Did you know that 33% of Americans believe that there’s a government conspiracy to cover up the North Dakota crash?
This is especially surprising because there was no North Dakota crash. Scientists used it as a control question in a survey about conspiracy theories, to see how many people reflexively answered “yes” to questions about whether there’s a government conspiracy to cover something up. Here’s Scott Alexander’s take on that and what it means for things like the finding that 46% of Trump voters endorse the Pizzagate conspiracy theory.
But the point is: polling is difficult. Getting good, random samples is hard. People interpret poll questions in different ways. Some people misunderstand things or deliberately answer falsely to annoy people or are just strange (for instance, to return to Alexander: 4% of Americans surveyed said that lizardmen control the earth).
I mention this because a poll came out on Wednesday saying that 21% of Britons are following lockdown rules less strictly. Those who said they have been were asked why, and a third of them cited Dominic Cummings’s Durham excursion as a reason.
That sounds pretty bad. But I wanted to note a couple of reasons to be cautious.
First, I don’t think this lets us put much weight on the “Cummings has destroyed lockdown” hypothesis. One-third of 21% is 7%. That’s not far off the number of people who think lizards control America. We’re not talking about an army of people driving off to Barnard Castle to test their eyesight.
Second, it’s quite a complicated question to get at. After all, lockdown rules have actually become less strict. The fieldwork for this poll was done last Thursday, before the most recent latest raft of relaxations, but by then we were allowed to go and meet one friend outside and exercise outside as much as we liked — and Monday’s measures had already been announced, so people may have been preempting them.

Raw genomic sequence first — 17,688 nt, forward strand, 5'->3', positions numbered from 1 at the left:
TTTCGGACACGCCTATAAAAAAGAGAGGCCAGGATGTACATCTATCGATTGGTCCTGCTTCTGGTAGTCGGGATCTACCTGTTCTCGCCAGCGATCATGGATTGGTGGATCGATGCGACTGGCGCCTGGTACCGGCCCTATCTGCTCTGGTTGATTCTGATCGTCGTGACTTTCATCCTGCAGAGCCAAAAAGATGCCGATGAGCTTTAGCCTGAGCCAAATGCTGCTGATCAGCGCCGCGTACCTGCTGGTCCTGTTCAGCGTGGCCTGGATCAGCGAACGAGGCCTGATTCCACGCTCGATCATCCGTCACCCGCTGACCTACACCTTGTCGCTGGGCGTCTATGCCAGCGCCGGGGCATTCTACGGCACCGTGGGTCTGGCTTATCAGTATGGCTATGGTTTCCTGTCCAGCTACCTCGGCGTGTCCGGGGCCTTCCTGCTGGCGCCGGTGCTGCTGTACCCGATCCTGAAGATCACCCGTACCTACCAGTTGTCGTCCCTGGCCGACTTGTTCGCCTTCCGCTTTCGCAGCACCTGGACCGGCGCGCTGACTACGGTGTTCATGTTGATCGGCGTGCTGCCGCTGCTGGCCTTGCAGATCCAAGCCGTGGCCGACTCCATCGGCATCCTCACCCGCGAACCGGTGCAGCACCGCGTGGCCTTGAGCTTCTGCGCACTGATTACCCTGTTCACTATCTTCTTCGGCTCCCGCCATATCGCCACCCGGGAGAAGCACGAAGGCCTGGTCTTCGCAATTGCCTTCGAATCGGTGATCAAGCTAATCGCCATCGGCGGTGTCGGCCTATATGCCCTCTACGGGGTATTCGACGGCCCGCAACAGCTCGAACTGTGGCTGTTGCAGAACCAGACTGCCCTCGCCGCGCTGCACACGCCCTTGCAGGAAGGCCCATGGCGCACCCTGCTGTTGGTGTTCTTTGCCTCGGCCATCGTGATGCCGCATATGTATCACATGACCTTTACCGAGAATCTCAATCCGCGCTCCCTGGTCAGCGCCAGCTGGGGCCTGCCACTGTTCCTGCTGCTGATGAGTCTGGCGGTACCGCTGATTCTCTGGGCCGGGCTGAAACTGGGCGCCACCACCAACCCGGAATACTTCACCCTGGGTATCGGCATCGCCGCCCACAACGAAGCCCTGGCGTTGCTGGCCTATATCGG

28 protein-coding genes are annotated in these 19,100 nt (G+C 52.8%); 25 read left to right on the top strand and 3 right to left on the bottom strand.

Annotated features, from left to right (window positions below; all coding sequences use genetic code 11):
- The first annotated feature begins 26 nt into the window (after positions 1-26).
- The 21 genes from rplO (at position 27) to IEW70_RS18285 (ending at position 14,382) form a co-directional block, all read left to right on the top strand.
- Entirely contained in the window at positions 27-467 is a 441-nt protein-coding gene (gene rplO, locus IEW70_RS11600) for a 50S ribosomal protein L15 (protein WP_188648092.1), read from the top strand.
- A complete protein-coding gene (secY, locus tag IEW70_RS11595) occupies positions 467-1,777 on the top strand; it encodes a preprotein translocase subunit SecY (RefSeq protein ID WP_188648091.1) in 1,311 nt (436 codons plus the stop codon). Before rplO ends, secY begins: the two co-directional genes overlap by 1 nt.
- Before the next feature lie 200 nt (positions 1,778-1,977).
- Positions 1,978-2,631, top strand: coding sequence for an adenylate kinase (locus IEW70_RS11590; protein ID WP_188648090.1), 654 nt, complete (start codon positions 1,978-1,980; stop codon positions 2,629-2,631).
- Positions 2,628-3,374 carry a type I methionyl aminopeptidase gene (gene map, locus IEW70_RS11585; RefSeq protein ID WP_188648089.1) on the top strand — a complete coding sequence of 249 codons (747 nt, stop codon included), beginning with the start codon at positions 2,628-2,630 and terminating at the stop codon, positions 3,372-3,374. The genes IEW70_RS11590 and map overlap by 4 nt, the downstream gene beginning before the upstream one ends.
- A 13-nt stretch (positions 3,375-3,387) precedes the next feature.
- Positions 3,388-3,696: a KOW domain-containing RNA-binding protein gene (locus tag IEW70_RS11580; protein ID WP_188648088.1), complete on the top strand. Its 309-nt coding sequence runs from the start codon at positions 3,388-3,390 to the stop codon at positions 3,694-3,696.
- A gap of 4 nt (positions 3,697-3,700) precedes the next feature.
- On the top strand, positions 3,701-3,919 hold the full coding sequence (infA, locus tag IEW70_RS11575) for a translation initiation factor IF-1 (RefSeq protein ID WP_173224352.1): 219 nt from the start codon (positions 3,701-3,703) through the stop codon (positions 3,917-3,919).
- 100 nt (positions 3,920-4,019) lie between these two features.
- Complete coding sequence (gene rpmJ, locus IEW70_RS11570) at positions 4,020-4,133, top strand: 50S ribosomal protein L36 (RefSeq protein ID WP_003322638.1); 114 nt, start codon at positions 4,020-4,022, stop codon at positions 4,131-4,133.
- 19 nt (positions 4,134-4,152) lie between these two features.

So people will have understood the question as “Are you following the new rules less strictly than you followed the old rules?”, but others may have heard “Are you following the new rules, which are less strict than the old rules?” Chris Curtis of YouGov, who carried out the poll, agreed that this might explain some of the response.
People do seem to be going out more — the poll also asks people whether they’ve gone out and whether they plan to, and the responses are compared to earlier polls carried out on 14 May and 18 May. Since 14 May was another Thursday, that seems the fairest comparison, and the percentage who went out the day before went up from 63 to 67; people who went out for more than two hours went up from 17 to 24. But that doesn’t strike me as a huge change, especially since the rules had been relaxed.
Another interesting point is that 90% reported that they think other people are either not taking the crisis seriously enough, or are taking it appropriately seriously. Only 7% say they think others are taking it too seriously. Again, that doesn’t say to me “lockdown is collapsing”, although it does rather suggest that people are getting the impression that it’s collapsing.